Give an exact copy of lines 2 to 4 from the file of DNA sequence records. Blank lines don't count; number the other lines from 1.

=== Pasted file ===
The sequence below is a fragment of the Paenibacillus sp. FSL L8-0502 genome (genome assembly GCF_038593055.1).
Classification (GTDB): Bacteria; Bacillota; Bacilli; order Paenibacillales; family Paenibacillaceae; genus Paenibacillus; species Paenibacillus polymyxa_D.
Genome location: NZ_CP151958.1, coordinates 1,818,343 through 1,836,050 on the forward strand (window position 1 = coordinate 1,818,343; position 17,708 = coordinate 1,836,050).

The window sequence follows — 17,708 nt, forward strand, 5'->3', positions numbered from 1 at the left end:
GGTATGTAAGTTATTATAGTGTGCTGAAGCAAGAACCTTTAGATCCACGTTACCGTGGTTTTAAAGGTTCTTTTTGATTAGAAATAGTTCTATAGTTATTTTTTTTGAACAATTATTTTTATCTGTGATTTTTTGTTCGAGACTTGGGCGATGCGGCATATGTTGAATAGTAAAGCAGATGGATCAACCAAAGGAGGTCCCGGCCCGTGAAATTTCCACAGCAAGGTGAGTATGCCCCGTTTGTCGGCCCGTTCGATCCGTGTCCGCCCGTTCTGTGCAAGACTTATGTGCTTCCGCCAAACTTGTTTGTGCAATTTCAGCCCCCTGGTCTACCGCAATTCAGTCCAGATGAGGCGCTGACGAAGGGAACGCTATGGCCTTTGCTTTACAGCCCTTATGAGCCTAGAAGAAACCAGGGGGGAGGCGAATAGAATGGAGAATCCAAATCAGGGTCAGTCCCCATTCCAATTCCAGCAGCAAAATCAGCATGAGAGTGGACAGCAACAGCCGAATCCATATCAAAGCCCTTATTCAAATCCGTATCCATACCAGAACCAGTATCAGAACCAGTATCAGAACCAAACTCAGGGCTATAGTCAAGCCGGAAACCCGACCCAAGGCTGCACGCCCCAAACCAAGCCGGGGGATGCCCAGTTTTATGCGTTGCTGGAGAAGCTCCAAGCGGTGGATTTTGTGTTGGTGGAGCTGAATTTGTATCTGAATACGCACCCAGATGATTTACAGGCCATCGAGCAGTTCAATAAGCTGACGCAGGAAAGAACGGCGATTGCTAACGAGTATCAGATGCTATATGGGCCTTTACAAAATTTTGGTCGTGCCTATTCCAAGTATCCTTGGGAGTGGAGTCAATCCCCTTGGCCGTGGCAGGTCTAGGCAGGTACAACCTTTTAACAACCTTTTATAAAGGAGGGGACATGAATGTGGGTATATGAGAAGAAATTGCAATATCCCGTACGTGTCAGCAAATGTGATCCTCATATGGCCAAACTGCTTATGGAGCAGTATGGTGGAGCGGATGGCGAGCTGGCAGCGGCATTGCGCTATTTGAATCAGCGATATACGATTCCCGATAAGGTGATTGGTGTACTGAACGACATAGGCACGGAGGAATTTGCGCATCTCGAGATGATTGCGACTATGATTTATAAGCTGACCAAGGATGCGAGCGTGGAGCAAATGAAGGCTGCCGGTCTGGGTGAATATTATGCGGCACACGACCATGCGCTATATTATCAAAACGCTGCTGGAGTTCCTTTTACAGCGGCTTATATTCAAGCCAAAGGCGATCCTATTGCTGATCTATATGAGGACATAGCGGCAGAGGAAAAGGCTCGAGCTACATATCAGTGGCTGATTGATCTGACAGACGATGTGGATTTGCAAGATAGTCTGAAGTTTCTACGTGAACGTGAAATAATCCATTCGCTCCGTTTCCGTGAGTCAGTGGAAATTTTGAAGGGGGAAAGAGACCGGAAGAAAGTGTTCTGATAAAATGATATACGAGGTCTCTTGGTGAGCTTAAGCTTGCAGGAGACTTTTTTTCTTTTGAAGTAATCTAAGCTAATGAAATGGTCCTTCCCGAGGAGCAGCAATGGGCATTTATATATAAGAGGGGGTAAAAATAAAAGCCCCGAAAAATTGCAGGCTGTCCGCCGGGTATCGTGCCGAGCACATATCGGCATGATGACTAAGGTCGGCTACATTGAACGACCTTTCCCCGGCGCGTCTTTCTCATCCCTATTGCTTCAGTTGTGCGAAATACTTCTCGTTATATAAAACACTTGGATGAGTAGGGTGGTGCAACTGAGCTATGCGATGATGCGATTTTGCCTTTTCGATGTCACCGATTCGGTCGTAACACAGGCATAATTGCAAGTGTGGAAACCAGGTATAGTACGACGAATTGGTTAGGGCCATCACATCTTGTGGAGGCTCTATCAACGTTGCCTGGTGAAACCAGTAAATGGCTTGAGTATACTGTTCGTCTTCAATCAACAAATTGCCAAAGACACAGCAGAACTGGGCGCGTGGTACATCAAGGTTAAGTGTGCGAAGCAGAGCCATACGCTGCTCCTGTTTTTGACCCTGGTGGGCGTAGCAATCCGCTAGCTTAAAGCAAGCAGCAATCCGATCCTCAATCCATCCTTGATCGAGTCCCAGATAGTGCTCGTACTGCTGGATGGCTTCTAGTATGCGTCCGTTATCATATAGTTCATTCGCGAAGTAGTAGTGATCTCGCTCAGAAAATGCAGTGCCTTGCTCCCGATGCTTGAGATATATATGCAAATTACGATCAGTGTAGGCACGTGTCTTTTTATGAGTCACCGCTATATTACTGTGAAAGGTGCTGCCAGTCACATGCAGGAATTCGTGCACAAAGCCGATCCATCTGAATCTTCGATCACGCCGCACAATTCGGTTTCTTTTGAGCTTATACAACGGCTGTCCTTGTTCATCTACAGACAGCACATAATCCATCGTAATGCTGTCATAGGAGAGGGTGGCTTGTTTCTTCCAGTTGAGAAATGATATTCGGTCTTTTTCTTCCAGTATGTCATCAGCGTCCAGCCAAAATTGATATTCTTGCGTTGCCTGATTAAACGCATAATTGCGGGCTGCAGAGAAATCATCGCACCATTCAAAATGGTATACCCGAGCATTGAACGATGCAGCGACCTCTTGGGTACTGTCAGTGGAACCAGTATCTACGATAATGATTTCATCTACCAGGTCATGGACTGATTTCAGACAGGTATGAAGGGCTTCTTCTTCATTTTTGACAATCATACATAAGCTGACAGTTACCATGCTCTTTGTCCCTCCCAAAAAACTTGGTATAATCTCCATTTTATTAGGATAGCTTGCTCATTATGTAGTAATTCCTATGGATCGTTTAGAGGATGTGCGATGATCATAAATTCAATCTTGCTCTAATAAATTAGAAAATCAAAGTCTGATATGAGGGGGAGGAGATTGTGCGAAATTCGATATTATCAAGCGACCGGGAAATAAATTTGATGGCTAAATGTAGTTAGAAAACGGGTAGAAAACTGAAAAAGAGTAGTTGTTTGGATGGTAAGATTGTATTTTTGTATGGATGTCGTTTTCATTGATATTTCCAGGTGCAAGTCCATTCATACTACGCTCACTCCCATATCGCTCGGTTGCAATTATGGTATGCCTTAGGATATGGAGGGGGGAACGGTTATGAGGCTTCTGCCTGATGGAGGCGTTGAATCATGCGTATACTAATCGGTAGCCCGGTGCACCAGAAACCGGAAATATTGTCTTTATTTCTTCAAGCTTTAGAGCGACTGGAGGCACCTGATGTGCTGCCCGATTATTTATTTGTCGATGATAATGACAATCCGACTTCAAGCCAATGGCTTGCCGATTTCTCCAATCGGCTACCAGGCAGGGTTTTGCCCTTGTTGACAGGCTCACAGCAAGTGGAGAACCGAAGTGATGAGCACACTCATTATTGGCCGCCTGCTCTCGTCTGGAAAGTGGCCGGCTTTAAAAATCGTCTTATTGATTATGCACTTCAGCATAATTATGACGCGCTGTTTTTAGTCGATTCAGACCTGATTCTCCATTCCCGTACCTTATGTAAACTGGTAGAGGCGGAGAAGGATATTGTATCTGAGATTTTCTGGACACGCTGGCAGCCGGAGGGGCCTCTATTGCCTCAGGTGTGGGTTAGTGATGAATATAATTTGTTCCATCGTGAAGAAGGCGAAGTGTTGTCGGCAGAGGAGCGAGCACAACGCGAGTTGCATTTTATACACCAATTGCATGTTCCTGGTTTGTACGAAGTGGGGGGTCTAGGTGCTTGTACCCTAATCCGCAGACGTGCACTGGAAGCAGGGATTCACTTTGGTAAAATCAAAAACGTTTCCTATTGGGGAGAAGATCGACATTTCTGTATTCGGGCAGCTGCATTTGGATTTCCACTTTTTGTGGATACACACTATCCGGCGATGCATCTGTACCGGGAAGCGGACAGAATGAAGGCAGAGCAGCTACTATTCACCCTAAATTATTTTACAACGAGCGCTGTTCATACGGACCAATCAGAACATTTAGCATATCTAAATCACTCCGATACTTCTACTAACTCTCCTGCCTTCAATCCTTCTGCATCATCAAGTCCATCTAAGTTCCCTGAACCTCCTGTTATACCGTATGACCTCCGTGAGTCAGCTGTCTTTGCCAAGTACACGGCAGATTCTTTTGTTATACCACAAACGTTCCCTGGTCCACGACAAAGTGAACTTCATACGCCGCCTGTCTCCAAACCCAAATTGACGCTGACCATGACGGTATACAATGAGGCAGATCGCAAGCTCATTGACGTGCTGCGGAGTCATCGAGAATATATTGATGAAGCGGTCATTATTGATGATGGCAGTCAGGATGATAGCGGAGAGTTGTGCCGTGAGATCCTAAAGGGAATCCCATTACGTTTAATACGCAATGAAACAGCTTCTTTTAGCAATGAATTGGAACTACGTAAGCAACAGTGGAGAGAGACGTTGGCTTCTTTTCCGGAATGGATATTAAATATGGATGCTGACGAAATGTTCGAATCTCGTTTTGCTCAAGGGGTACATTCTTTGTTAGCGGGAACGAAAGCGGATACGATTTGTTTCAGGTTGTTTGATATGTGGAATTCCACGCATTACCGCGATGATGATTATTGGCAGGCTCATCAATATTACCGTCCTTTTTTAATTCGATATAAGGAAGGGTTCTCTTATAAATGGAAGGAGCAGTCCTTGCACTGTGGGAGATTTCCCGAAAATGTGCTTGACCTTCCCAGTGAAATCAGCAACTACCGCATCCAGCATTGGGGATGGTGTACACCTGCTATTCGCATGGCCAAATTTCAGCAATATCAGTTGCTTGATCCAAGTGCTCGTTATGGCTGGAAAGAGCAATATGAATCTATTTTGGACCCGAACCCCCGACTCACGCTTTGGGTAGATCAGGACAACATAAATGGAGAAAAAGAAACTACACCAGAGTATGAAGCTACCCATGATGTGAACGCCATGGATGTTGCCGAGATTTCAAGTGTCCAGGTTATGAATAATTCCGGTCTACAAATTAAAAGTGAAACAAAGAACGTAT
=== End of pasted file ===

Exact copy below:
Classification (GTDB): Bacteria; Bacillota; Bacilli; order Paenibacillales; family Paenibacillaceae; genus Paenibacillus; species Paenibacillus polymyxa_D.
Genome location: NZ_CP151958.1, coordinates 1,818,343 through 1,836,050 on the forward strand (window position 1 = coordinate 1,818,343; position 17,708 = coordinate 1,836,050).

The window sequence follows — 17,708 nt, forward strand, 5'->3', positions numbered from 1 at the left end: